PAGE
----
In the United States, a business must abide by many laws when it advertises and markets its services, whether it is a multinational conglomerate or a home-based operation. With so many different laws on the books, covering a wide variety of situations and threatening a vast array of penalties, it can be difficult to remember everything you need to know. This guide will help demystify the rules of marketing and advertising for everybody.

General Offers and Claims: Products and Services

Many advertising laws are applicable to all businesses. Offers and claims must fall within the bounds of truth in advertising, and avoid misrepresenting products—no matter what the product or service in question happens to be. Other guidelines cover the transmission of commercial messages through various media, and the use of certain "special" advertising methods, such as testimonials and endorsements. These rules form the bedrock of consumer protection from unscrupulous claims, and every business must adhere to them.

  • Federal Trade Commission: The official website of the main federal agency tasked with protecting consumers and regulating business matters related to false advertising and fraud. It offers information, news, and resources for consumers seeking to protect themselves, and for business owners making sure their companies are in compliance.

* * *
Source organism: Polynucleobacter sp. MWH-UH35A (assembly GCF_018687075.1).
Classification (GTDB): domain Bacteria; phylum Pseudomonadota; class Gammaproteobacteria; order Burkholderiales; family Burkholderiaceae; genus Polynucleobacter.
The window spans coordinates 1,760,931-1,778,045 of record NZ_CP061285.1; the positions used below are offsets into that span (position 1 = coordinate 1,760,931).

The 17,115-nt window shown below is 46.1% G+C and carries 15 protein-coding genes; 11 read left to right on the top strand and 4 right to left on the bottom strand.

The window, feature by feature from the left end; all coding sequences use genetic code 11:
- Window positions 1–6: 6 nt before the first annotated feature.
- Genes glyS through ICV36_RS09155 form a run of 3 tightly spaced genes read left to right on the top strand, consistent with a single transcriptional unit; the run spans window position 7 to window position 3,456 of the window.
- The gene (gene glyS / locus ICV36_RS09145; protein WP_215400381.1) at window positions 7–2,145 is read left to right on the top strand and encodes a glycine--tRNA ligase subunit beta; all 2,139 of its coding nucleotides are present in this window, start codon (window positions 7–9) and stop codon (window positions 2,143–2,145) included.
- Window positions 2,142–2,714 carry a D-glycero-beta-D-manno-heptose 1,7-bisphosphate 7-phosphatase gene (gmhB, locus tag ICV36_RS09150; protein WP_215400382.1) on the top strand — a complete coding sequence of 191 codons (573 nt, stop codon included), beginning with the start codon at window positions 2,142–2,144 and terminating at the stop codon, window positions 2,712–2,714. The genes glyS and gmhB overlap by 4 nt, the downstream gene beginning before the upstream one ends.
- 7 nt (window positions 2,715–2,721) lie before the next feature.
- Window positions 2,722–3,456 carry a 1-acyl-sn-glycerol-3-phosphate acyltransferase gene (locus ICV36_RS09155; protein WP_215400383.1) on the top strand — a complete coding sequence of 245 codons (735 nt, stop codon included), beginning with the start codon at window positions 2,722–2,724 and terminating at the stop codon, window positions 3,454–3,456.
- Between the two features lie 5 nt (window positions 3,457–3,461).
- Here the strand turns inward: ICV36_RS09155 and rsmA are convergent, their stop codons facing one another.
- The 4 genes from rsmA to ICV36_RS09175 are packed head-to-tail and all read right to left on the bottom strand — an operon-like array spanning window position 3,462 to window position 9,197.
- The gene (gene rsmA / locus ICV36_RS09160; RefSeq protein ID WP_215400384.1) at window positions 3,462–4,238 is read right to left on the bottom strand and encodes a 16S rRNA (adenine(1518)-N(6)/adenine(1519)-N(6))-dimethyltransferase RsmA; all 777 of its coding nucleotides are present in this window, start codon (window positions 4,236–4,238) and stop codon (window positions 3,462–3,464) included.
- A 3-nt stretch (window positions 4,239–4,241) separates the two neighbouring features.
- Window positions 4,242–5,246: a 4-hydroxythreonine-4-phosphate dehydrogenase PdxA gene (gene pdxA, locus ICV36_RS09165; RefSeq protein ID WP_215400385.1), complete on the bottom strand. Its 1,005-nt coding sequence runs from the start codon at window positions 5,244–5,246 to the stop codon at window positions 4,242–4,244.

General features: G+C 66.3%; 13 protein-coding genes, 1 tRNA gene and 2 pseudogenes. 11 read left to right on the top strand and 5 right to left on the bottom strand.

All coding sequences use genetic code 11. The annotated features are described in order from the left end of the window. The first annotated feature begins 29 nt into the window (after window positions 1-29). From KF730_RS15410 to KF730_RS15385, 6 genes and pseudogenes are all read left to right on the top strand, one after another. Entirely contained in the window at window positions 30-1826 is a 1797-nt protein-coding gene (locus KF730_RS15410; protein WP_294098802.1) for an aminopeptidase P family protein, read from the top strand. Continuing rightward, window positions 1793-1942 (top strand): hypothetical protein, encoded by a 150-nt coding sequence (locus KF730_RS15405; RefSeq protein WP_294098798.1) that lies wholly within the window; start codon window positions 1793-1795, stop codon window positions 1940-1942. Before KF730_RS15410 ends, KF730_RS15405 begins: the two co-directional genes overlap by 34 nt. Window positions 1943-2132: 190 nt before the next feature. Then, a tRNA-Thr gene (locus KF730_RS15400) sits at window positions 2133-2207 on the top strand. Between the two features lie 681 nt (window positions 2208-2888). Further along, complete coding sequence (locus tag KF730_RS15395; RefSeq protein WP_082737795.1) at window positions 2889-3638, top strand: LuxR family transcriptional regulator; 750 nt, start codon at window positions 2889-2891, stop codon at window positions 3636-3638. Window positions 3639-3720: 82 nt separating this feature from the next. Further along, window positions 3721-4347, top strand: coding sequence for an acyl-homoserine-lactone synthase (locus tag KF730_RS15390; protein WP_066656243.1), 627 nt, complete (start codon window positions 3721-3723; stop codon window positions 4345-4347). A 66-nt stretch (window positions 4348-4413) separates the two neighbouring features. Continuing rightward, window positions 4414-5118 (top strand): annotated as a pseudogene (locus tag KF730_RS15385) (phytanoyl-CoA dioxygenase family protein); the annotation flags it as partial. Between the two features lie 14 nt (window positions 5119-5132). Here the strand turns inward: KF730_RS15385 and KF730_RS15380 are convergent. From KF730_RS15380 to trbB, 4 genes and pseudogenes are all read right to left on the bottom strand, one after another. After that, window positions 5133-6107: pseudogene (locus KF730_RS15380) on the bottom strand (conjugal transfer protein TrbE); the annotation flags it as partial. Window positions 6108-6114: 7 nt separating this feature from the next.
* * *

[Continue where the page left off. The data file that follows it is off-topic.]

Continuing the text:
• Federal Trade Commission Legislation: The full text (provided by Cornell University Law School) of the legislation that established the FTC and delineated its specific purpose and powers.
  • Federal Communications Commission: The official website of the federal regulatory body principally responsible for broadcast media such as television and radio, and for the enforcement of laws relating to false advertising and fraud across these media.
  • Truth in Commercials and Product Misrepresentation: A detailed article from the Princeton University Law Journal that discusses laws and regulations pertinent to product misrepresentation and truth in broadcast commercials, and how relevant laws are applied and enforced.
  • The Lanham Act: The full text of the main (but not the only) legislation dealing with the registration of trademarks, service marks, and related indicia.
  • Refund Law & Legal Definition: Basic information on the tenets of refund law as they apply generally throughout the United States.
  • Refund Policies: Further information on California refund laws, provided by the state attorney general's office.
  • Advertising to Children: An extremely detailed article discussing the legislation that applies to advertising aimed at children, and the role of the FCC in enforcing these laws.
Protecting Consumer Privacy Online